While there are various holidays spread throughout the winter months, filled with presents and family get-togethers, the frigid days are often accompanied by severe weather. Blizzards, sleet and even rain can cause dangerous road conditions, which might hinder certain businesses in meeting daily operational goals.
As employees might need to travel to work, it's important for companies to have an up-to-date business continuity plan that accounts for the possibility of adverse weather. A designated hot site could also be beneficial, offering team members another location to work from, if the normal office is inaccessible.
Washington is the latest state to be hit with wintry conditions, knocking down power lines and causing several areas to lose power.
According to the Associated Press, the highest winds hit Sunday evening with an 84 mph gust recorded at the mouth of the Columbia River and an 81 mph gust on the central Oregon coast. There was also heavy snowfall in the mountains, with 2 to 3 feet accumulating by Tuesday morning in the Washington Cascades, said Seattle meteorologist Ted Buehner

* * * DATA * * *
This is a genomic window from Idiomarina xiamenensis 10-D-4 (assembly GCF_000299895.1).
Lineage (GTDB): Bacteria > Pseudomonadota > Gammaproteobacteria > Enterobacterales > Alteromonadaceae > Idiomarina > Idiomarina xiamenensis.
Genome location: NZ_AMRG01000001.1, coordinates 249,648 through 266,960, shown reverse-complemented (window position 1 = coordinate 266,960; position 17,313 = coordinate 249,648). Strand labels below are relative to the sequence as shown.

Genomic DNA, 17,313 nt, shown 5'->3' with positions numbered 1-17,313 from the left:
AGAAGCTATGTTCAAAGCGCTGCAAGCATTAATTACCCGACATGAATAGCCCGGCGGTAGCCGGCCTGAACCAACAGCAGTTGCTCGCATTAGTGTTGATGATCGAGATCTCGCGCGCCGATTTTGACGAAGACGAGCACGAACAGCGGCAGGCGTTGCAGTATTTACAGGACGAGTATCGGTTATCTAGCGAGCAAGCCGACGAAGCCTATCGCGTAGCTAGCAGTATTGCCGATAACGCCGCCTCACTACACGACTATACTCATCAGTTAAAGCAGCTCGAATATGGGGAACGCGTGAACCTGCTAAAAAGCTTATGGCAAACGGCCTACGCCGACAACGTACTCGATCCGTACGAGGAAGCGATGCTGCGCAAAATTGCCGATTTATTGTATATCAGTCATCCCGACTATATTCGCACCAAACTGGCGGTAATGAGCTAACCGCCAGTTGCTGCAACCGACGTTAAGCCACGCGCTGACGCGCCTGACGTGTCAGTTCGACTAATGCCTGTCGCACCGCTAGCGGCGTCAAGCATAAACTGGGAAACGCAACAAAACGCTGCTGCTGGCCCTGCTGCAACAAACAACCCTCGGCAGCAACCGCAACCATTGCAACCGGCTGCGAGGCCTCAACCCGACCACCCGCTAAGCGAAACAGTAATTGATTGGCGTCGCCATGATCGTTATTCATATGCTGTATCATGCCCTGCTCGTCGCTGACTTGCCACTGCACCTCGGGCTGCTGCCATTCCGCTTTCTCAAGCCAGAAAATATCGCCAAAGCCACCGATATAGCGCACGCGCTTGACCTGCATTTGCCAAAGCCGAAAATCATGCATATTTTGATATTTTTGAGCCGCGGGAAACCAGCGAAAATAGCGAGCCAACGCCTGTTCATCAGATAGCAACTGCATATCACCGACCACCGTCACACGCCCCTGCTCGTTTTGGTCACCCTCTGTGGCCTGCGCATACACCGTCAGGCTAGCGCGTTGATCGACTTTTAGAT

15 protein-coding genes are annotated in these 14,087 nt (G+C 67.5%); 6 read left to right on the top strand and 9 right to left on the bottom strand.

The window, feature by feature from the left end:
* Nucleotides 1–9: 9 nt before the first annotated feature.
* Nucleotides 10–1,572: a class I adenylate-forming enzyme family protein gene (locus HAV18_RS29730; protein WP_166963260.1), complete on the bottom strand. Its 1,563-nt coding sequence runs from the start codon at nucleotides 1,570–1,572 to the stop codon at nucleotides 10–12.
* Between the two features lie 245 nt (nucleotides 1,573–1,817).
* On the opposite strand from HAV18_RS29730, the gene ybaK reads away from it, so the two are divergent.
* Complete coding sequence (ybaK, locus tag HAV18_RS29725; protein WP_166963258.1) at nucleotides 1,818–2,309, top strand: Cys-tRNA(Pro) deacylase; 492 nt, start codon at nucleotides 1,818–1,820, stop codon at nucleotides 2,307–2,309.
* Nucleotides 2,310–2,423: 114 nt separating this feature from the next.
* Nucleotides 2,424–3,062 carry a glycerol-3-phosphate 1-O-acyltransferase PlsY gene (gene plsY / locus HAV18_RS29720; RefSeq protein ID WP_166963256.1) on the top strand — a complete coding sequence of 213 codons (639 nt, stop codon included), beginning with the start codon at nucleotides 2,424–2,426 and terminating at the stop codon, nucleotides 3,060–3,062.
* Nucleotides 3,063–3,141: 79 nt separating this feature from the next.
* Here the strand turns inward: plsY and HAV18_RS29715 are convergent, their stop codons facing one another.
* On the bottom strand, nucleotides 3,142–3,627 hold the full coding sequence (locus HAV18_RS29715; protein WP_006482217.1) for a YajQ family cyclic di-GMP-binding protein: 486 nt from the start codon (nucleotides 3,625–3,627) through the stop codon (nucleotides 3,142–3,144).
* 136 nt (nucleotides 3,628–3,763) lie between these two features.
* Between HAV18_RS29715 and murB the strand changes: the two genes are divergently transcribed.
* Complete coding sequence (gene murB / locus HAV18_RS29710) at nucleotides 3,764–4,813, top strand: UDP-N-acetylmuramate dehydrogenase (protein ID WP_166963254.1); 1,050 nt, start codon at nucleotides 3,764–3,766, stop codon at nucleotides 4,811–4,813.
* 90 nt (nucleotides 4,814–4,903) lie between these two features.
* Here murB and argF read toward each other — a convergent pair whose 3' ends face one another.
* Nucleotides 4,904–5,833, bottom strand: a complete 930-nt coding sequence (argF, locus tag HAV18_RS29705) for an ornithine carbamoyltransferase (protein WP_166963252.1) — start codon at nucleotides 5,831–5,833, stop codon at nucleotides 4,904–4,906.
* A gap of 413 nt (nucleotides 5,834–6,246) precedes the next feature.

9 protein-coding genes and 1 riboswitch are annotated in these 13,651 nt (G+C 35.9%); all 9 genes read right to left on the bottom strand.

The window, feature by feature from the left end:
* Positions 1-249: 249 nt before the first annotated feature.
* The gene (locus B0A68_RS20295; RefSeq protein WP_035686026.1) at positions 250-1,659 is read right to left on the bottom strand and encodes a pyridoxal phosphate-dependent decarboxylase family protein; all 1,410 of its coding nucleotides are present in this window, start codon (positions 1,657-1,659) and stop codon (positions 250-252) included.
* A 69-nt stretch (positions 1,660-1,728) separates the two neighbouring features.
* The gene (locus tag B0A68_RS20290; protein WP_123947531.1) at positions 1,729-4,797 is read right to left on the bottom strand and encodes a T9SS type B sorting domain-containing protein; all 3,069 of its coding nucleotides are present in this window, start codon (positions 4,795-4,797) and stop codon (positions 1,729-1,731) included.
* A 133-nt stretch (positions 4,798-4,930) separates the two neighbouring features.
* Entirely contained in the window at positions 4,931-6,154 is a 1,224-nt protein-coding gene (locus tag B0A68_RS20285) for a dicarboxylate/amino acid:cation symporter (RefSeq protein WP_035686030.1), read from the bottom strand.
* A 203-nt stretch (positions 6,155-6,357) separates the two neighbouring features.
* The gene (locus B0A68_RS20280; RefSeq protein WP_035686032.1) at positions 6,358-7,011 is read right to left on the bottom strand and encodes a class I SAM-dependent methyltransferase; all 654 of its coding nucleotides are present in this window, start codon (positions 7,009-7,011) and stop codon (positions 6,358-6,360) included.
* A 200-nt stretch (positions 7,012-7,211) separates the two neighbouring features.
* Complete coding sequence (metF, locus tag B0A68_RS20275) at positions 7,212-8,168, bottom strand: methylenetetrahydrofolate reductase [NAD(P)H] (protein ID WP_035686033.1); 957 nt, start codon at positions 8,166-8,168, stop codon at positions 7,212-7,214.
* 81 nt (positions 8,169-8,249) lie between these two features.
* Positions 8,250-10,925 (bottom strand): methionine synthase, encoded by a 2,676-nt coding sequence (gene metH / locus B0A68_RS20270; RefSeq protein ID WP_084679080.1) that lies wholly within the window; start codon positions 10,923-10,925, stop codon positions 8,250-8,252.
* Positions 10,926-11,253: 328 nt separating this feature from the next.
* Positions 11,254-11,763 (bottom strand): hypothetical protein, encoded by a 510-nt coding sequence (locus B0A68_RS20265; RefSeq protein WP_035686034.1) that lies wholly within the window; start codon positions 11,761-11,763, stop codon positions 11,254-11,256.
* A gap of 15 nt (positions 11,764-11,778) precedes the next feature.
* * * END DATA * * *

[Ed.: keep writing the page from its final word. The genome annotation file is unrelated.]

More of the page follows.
"A wide variety of winter weather is clearly affecting the entire state," Buehner told the news source. "It's the strongest storm of the year, so far."
The news source also reported that four construction workers at a cellphone tower project on Steens Mountain in southeast Oregon were stranded when their snow cat became stuck in a drift Saturday. The individuals had to walk through waist-deep snow to reach a heated shelter with electricity.
While it's not necessary for all companies to have shelters set aside for extreme blizzard conditions, businesses in all industries should ensure they have a comprehensive business continuity plan. That way, employees are prepared for a number of situations, and will know how to keep themselves safe while maintaining normal operations.